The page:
Featuring: Georgie Fame | Alan Price | Madeline Bell | Zoot Money | The Guy Barker Big Band | BBC Concert Orchestra
Georgie Fame is one of Britain’s most well-known rhythm and blues musicians, releasing over 30 albums in his career. In this epic 2 hour show, he charismatically led the audience through his adventurous life, the people he has met and his love of jazz, blues, R&B and rock and roll. I loved the vibe in the circus like Big Top tent, it was buzzing from the moment I stepped in; full of the bustle of the musicians preparing and the audience rushing around finding their seats, set to the varying sounds of 60s grooves right through to the Mingus big band.
Despite being one of the youngest audience members, after having heard the band and orchestra soundcheck from outside the Big Top all day, I was excited to see the show up close and personal and witness the world-class musicianship for myself. Admittedly, being a jazz nerd, I was perhaps more excited to see The Guy Barker Big Band than anything else, and they didn’t disappoint. Accompanying Fame through his myriad styles effortlessly, at some points reminiscent of Sinatra and Basie at the Sands and at others a fully fledged 60s rock and roll and rhythm and blues orchestra. Barker had written all of the arrangements himself and to his credit, utilised both the dynamic of his big band and BBC Concert Orchestra effortlessly and in a very musical way; the big band could really swing and at an instant drop down to allow the strings to sing a gentle melody at the quietest of volumes.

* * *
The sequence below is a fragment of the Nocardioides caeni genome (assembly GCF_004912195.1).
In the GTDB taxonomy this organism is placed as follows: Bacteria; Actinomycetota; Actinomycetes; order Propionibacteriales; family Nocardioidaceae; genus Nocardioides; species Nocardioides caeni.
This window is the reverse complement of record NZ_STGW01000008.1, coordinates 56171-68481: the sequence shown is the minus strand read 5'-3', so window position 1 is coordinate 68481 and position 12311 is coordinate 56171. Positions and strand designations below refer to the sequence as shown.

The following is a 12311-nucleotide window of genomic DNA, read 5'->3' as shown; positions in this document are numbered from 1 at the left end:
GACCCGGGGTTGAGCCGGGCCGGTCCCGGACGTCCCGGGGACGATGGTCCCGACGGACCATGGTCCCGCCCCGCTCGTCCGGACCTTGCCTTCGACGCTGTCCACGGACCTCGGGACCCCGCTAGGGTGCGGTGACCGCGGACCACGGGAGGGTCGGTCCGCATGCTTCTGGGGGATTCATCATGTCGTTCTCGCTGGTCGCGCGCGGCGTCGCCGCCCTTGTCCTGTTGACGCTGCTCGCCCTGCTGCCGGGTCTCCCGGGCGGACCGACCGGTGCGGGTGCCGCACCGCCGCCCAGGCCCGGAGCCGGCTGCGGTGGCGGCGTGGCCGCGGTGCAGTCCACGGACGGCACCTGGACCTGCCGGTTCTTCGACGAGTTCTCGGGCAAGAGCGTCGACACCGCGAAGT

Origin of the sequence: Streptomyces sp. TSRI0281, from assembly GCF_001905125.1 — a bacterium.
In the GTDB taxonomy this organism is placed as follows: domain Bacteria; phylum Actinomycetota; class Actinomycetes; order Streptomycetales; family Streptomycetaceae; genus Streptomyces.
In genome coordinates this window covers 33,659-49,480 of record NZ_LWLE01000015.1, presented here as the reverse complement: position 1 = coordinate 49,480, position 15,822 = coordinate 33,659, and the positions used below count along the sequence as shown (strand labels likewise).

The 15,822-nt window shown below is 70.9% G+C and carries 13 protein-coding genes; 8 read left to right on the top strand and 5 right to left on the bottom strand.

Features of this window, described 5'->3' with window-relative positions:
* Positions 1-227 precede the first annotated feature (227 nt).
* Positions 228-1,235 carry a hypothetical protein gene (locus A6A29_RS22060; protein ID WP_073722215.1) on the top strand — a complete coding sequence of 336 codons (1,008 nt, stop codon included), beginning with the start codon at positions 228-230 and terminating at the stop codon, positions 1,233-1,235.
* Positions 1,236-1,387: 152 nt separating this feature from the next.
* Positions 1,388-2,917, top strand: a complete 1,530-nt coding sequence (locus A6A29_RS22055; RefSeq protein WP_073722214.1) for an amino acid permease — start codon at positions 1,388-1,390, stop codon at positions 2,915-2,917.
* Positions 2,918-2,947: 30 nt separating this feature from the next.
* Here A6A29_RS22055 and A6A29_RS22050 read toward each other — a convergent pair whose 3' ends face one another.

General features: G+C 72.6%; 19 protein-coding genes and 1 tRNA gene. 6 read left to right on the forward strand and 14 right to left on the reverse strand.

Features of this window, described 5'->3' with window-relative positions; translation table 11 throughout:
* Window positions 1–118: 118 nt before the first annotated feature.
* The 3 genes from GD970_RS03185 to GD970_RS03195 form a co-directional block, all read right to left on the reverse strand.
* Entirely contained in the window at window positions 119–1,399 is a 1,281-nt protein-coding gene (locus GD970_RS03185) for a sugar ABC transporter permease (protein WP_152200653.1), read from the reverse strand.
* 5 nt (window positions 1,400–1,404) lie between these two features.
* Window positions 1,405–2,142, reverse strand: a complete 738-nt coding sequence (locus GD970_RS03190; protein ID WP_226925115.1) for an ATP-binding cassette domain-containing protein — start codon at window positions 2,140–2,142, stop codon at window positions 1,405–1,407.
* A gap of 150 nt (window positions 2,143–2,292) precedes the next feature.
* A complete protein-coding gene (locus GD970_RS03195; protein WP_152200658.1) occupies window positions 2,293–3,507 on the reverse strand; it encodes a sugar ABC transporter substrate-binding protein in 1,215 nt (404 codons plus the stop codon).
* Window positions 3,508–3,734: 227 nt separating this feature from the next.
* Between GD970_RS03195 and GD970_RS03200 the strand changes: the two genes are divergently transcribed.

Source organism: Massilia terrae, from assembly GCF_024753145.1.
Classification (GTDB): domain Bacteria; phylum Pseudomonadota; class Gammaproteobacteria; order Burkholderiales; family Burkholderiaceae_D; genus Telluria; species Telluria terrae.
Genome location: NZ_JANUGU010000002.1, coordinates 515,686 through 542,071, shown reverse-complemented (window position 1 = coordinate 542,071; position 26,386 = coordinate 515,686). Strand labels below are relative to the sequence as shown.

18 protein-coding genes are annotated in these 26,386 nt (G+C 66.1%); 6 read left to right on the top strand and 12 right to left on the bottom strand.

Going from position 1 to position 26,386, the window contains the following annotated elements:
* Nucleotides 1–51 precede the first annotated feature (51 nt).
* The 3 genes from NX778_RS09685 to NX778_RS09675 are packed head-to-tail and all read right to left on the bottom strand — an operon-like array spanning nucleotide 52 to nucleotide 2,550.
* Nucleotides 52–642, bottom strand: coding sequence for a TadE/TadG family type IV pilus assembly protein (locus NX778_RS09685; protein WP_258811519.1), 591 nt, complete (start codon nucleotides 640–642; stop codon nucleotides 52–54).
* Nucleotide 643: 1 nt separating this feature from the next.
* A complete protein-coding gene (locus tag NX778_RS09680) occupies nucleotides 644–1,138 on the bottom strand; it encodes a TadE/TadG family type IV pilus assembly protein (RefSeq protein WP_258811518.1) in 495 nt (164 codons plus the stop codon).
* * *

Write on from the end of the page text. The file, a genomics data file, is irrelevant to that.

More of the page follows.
After an eventful medley of instrumental tunes, Fame strutted onto the stage and sang a blues accompanying himself on piano, and was then joined by Price, Bell and Money, who throughout the evening joined him in vocal exchanges and duets. Fame took the audience through his musical career, which is a lot more varied than I initially realised. He sang everything from pop ballads to Charlie Parker solos, even singing Chet Baker’s trumpet solo on Everything Happens To Me with incredible accuracy. I thought that Price, Bell and Money were a great addition as it really gave a personal connection to the tribute to Fame, however I felt as though they were missing a lot in the second set, and due to this the latter half of the show felt a little half hearted. Nevertheless, Fame knew how to work his audience, singing many of his hits including Yeh Yeh and The Ballad of Bonnie and Clyde, and the audience showed their appreciation with a standing ovation at the end of the show. Overall, having not heard much of Fame’s music myself, he proved himself to be both an amazing musician and impressive showman at the same time, over 50 years after the peak of his career. This was matched by the incredible musicianship of The Guy Barker Big Band and BBC Concert Orchestra, who for me really made the evening what it was.
James Banner is a Midlands-born bassist currently in his 3rd year at Birmingham Conservatoire, studying Jazz Double Bass.